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The touring production of Hedwig and the Angry Inch makes plenty of noise in its Seattle stop at the Paramount.

Theater

Thru Dec 18
Hedwig and the Angry Inch
Never pass up an opportunity to hit the road with Hedwig. The musical Hedwig and the Angry Inch follows the genderqueer East Berlin glam rocker as she shares her life story while on a U.S. tour. It’s a soaring exploration of identity that continues to resonate with audiences. The touring production of the Tony-winning revival features Tony nominee Euan Morton (Taboo) in the lead role. Paramount Theatre, $35–$100

Comedy

Thur, Dec 15
Tig Notaro
Tig Notaro operates as a nearly silent comedic assassin: The acclaimed standup wraps audiences around her finger with her calm and quiet deadpan delivery, only to strike with lethally precise punch lines that leave guts aching. Moore Theatre, $33

Holiday

Thru Dec 28
A Christmas Carol
Maybe this year A Christmas Carol’s Ebenezer Scrooge will outwit those darned moralizing ghosts! ACT Theatre, $54–$140

Dec 16–18
The Coats: Annual Holiday Concert

Think of the annual holiday concert by Seattle a cappella group the Coats as peak caroling. Doesn't a vocal group with nearly 30 years of experiences singing Christmas classics sound just a bit better than hearing the same tunes belted out by a ragtag hodgepodge of festive friends and their cold and snotty kids? Don't miss Benaroya Hall's recital hall fill with a cappella spirit during the weekend's performances. Benaroya Hall, $40

Dec 16–18
Handel's Messiah
Each December, Seattle Symphony and Symphony Chorale turn to Handel’s Messiah to deliver seasonal spiritualism. With a choral power bolstered by a stellar cast of guest vocalists, the ever-popular masterpiece tells the story of Jesus Christ with a sweeping majesty that still resonates (even for non-religious audiences) more than 250 years after its composition. Benaroya Hall, $26–$89

Sun, Dec 18 
David Bazan’s Christmas Miracle
Sometimes the holidays can be a massive bummer. Seattle singer-songwriter David Bazan’s new album, Dark Sacred Night, provides a soundtrack for those moments. With a mix of somber standards, covers, and original tunes, Bazan offers musical solace for the season’s lost souls. Join the chorus at the least-peppy, most therapeutic Christmas concert. Neumos, $18 

Special Events

Thur, Dec 15
SAM Lights
During the darkest month of the year, sometimes you need a bit of brightness in the form of illuminated installations. Seattle Art Museum accommodates when it hosts the third annual edition of SAM Lights at Olympic Sculpture Park (which kicks off the 10th anniversary celebration of the park). Follow the luminaria-lined pathways to check out the park’s mainstays in a (literal) new light and gaze at special installations by local artists designed specifically for SAM Lights, all while soaking in the live instrumental procession of the Filthy Femcorps marching band. If that’s not enough to warm you on this chilly winter night, duck indoors for additional exhibits, music from dj100proof, and hot beverages from Taste Café. Olympic Sculpture Park, Free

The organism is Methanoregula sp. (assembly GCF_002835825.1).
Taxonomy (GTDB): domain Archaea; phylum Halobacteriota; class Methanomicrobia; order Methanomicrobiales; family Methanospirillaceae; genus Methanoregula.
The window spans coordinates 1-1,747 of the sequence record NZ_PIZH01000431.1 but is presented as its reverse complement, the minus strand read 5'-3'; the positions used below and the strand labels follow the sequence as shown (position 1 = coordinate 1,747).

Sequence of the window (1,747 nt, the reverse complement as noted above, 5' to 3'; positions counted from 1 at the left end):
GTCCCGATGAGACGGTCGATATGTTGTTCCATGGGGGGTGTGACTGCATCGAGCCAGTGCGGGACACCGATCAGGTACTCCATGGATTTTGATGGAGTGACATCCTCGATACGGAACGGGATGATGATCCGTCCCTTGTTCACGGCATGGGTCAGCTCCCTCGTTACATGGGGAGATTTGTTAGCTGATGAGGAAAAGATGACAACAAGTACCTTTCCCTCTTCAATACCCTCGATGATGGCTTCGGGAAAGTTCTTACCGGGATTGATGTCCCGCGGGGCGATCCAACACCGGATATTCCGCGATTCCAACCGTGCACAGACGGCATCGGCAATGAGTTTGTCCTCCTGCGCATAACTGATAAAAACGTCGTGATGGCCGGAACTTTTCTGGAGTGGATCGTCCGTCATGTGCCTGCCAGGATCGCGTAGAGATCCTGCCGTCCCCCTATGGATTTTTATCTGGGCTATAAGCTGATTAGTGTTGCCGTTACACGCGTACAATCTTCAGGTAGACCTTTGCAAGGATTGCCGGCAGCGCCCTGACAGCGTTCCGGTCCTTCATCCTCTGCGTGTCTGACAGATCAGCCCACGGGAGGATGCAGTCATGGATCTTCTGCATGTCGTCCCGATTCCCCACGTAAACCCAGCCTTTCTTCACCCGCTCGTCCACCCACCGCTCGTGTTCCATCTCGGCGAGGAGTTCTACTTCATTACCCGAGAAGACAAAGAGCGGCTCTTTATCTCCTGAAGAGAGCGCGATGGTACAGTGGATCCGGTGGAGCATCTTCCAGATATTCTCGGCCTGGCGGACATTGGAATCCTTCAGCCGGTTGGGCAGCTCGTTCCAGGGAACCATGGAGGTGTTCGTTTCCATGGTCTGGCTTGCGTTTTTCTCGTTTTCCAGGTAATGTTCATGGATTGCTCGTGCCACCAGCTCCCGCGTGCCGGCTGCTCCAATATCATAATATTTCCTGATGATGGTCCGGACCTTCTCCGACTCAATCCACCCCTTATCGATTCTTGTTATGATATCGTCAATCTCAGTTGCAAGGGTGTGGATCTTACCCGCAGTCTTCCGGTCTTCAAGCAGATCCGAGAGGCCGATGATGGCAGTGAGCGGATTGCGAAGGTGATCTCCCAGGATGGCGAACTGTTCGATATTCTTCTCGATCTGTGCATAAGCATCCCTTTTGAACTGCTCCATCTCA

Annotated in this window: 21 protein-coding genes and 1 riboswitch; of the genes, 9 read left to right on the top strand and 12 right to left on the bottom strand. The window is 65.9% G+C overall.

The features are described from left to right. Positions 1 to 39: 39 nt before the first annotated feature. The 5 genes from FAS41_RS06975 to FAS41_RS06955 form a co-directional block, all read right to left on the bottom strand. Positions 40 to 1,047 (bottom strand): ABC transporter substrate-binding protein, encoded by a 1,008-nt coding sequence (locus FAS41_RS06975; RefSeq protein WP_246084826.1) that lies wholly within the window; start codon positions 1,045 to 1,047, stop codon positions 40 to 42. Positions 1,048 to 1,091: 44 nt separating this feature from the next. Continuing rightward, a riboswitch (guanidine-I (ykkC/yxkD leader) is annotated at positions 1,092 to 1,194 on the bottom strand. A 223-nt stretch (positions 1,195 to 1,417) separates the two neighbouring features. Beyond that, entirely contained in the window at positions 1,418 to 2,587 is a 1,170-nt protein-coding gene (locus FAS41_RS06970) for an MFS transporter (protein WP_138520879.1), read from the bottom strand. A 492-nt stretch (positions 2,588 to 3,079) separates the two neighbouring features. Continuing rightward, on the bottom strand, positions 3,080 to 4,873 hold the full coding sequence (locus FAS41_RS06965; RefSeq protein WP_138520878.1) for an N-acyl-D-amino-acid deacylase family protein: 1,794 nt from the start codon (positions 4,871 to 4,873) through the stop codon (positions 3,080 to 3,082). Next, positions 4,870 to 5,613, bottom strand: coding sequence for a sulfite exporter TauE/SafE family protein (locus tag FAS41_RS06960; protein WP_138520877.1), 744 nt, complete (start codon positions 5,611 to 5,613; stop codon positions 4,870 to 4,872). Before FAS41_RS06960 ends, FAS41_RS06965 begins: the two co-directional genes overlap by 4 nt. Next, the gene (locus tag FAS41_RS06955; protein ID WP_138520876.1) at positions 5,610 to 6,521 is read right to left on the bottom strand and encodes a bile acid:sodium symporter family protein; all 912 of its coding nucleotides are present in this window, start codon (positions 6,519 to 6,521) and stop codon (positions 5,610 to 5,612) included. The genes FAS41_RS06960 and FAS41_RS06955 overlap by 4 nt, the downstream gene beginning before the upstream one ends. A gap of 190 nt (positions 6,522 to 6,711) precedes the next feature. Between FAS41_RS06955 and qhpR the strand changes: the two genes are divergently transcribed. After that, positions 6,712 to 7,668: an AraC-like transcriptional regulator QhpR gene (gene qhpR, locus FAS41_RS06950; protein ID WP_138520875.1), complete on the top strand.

Concerts

Thur, Dec 15 
Tacocat
Anyone unable to experience blissful glee at a Tacocat concert should seek immediate psychiatric assistance. Our city’s most fun band has spent much of 2016 on the road spreading the feminist ideals, sci-fi adventures, and pop punk precision of its latest album, Lost Time. So prepare for a homecoming party vibe when the band launches into tunes like “I Love Seattle.” The Showbox, $15

Fri, Dec 16 
The Helio Sequence
When creating their self-titled sixth album, the Portland indie rock duo the Helio Sequence had a bit of competitive fun. They participated in their friends’ ambitious “The 20-Song Game,” which challenged musicians to record 20 songs in one day. While they ended up recording over the span of a month rather than a day, the duo took the mentality to heart: make as much music in as little time as possible. Shaped by their friends’ votes of top tracks, the resulting self-titled LP boasts a free-spirited, improvisational kinetic energy that ranges from the climbing melody of “Deuces” to the percussive piano and racing drums of “Upward Mobility.” Witness the outcomes for yourself when the band travels to the Crocodile with Genders and Headwaves. The Crocodile, $15

Film

Thur, Dec 15 
Torrey Pines
A stop-motion animated feature film from the mind of local artist Clyde Peterson, Torrey Pines is a queer punk tale of growing up in California in the 1990s. Based on actual events, the paper-cut style animation tells the story of a 12-year-old Peterson being “kidnapped” by his schizophrenic, conspiracy-obsessed single mother and taken on a psychedelic cross-country road trip that forever transformed his family dynamics. After premiering at Twist: Seattle Queer Film Festival earlier this year and subsequently touring across the country, Henry Art Gallery presents a homecoming screening of Torrey Pines featuring a live score. Henry Art Gallery, $10

The Sporting Life

Thur, Dec 15
Seattle Seahawks vs. Los Angeles Rams
Sometimes the scheduling gods are kind. After a putrid showing last week in a loss to the Green Bay Packers, the Seahawks get a Thursday Night Football matchup at home against the so-bad-they-just-fired-their-head-coach Rams. Hopefully, the horrid Rams offense will help the Legion of Boom regain its swagger after looking more than a little shaky in their first game without the injured Earl Thomas in the secondary. The game also features the debut of the Seahawks' awful new Action Green (a hue that even Gatorade would reject) Color Rush jerseys. CenturyLink Field, $125–$550 (Televised on NBC)

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